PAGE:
Published Thursday, Dec. 9, 2010 | 5:36 p.m.
Updated Thursday, Dec. 9, 2010 | 5:39 p.m.
After 24 hours of swirling speculation as to whether a bid to legalize online poker has any prayer of passing during the lame-duck session, Senate Majority Leader Harry Reid is finally issuing his first lengthy statement on the proposal.
“The online poker bill I am working on is good for the country and for Nevada,” Reid said in a statement late Thursday. “Internet poker is played by millions of Americans every day in an essentially unregulated environment, meaning no protections for minors, no respect for state law, no assurance that games are fair and honest, and no one to turn to if you’re defrauded.”
True. And online poker likely would generate huge revenues for the federal government and states that license companies to operate approved gaming sites. The industry is now valued at about $25 billion and is only expected to grow if made legal.
But while Reid said his bill is a chance to "get our collective heads out of the sand," he didn’t indicate whether he thought that actually stood a chance of happening during the lame-duck session.
Most of the casinos in Nevada — which as an industry were one of Reid's biggest financial backers during his 2010 re-election — have been pushing for a legalization of online gaming.
But come Jan. 1, they’re pretty convinced it doesn’t stand a chance.
The GOP has been largely against the notion of legalizing any form of online gambling. It was the last GOP Congress that passed the Unlawful Internet Gaming Enforcement Act, which made it roundly illegal to process financial transactions for gambling on the Internet.
This month, top GOP Republicans in the House committees of jurisdiction — Spencer Bachus of Financial Services, Lamar Smith of Judiciary and Dave Camp of Ways and Means — have been pressuring Reid and Minority Leader Mitch McConnell to drop the bill.
Right now, it’s just a letter. But in a few weeks, they become the majority in the House.
Given the urgency of the situation, it seemed the best possible mechanism to carry the measure would be the tax bill currently being negotiated by lawmakers from both houses of Congress. But while Reid remains in charge of the Senate procedure, he doesn’t seem to be the final word on the tax bill, which right now is taking the form of a framework unveiled by the president earlier this week.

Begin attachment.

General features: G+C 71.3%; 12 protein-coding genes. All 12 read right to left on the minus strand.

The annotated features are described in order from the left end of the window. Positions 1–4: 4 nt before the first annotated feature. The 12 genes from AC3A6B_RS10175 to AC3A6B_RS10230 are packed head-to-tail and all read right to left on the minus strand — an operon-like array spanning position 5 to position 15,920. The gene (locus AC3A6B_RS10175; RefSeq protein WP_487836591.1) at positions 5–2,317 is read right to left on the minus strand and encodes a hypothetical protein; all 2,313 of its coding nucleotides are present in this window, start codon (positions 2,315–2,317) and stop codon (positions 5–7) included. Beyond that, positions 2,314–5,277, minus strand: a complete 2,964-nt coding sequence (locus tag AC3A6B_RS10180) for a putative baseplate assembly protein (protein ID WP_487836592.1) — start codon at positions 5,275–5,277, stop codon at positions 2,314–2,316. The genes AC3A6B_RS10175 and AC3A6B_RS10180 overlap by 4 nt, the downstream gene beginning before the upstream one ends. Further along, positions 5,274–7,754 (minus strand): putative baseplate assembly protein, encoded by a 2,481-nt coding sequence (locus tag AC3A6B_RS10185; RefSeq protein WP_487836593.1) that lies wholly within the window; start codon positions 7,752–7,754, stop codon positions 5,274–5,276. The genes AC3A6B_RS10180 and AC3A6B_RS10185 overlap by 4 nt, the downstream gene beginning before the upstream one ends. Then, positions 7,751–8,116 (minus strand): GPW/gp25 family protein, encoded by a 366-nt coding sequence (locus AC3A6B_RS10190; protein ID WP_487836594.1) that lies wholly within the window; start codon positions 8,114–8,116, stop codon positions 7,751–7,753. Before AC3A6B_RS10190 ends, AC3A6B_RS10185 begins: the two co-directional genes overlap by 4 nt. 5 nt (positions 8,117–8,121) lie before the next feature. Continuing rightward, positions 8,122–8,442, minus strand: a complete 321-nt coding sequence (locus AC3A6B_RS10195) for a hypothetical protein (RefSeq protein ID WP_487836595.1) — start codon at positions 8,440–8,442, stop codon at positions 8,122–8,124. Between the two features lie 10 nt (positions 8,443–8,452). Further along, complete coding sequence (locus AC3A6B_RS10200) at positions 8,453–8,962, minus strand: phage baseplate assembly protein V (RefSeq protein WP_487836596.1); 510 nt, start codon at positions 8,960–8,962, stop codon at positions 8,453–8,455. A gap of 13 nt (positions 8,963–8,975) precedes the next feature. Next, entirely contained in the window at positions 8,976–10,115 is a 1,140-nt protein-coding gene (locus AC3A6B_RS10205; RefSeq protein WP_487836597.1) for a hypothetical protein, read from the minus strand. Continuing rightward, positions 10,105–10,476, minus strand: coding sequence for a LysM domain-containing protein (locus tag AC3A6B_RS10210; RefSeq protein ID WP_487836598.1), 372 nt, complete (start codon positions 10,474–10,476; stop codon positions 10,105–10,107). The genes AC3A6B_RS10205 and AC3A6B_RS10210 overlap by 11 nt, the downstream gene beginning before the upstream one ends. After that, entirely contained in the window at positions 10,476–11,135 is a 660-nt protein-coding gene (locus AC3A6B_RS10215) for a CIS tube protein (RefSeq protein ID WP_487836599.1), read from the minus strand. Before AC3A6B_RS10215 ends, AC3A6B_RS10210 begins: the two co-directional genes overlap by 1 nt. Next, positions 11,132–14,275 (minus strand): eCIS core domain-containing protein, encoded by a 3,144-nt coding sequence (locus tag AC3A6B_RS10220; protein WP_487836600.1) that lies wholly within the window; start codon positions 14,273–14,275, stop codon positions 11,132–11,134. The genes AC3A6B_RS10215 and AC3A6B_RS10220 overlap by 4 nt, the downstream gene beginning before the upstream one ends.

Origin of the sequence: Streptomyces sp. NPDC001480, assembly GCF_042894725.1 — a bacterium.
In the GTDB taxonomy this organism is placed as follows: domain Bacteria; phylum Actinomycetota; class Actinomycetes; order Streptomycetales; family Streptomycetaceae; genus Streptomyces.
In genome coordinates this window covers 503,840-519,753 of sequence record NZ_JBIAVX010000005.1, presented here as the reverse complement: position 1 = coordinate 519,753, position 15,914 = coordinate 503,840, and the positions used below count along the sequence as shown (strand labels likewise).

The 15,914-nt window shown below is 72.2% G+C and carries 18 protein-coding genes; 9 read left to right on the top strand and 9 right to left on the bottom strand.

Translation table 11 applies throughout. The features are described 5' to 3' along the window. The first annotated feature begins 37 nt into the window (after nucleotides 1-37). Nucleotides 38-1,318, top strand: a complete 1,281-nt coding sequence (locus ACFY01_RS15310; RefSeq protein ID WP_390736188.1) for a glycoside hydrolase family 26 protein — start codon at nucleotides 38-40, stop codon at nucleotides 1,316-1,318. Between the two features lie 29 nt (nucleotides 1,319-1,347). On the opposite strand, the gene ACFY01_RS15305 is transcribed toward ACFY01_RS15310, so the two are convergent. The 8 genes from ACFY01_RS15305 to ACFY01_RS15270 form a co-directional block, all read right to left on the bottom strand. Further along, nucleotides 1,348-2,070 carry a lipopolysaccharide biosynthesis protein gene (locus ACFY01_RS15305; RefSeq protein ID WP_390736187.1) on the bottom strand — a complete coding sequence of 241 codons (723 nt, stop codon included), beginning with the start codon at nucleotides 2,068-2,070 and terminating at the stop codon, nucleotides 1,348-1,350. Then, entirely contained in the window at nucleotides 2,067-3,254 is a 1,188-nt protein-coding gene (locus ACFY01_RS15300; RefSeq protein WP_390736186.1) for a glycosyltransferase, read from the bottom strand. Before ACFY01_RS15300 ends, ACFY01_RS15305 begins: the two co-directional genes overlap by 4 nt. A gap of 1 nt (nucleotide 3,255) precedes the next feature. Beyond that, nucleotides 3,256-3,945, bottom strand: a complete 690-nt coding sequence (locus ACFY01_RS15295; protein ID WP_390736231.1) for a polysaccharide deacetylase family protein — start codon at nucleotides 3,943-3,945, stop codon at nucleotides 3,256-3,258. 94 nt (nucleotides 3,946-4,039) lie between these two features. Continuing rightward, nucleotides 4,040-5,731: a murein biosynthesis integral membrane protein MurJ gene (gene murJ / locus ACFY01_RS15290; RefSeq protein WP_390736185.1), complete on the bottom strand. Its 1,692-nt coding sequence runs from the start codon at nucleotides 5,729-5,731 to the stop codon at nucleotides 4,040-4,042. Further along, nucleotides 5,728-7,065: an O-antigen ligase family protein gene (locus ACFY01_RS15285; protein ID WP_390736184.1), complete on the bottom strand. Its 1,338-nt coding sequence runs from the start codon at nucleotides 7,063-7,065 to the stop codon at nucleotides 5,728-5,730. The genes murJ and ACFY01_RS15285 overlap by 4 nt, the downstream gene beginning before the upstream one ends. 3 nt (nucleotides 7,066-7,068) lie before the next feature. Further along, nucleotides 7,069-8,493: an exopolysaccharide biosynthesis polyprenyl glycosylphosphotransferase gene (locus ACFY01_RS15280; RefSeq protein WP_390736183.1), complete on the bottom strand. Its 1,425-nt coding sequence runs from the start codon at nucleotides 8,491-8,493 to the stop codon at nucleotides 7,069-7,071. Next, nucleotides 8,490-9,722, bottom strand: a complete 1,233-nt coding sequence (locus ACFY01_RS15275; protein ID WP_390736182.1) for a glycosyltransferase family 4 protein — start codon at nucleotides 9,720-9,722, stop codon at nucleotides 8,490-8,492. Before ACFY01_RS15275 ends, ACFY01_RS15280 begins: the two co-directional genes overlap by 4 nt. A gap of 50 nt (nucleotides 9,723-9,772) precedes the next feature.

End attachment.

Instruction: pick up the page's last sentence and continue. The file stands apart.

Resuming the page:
Jon Kyl, the Senate’s minority whip and the GOP’s pick to represent the Senate in negotiations with the White House, has said there is “zero chance” of a gambling bill passing under the tax bill.
Despite winnowing chances -- “pretty slim” if this trickles into next year, as John Ensign put it — there are those in the gaming industry who continue to push to see more done.
“We remain hopeful that Congress will address the issue,” Boyd Gaming spokesman David Strow said, adding that while the company supports regulating all forms of Internet gambling, “poker would be a very positive first step.”
But Reid hasn’t been willing to push for anything more than a legalization of poker.
“I still have serious concerns about legalizing the broad range of casino-type gambling through the Internet,” he said.
His bill, as detailed in a summary Reid’s office released along with his statement, would strengthen the general ban against online gambling except for Internet poker, and force sites servicing U.S.-based customers to shut down within 30 days of the bill’s passage or forever be blacklisted from licensing. That blacklist would be registered with the Department of the Treasury.
Those applying for licenses would be vetted, with initial preference going to states and native American tribes “with an established track record of providing a well-regulated gaming market.” The first licenses would be issued 15 months from the date of passage.
The bill also would require operators to establish consumer protections against fraud and money-laundering, and underage and compulsive gambling.
But will it ever come to the floor — or does it have the votes? Reid’s still not saying.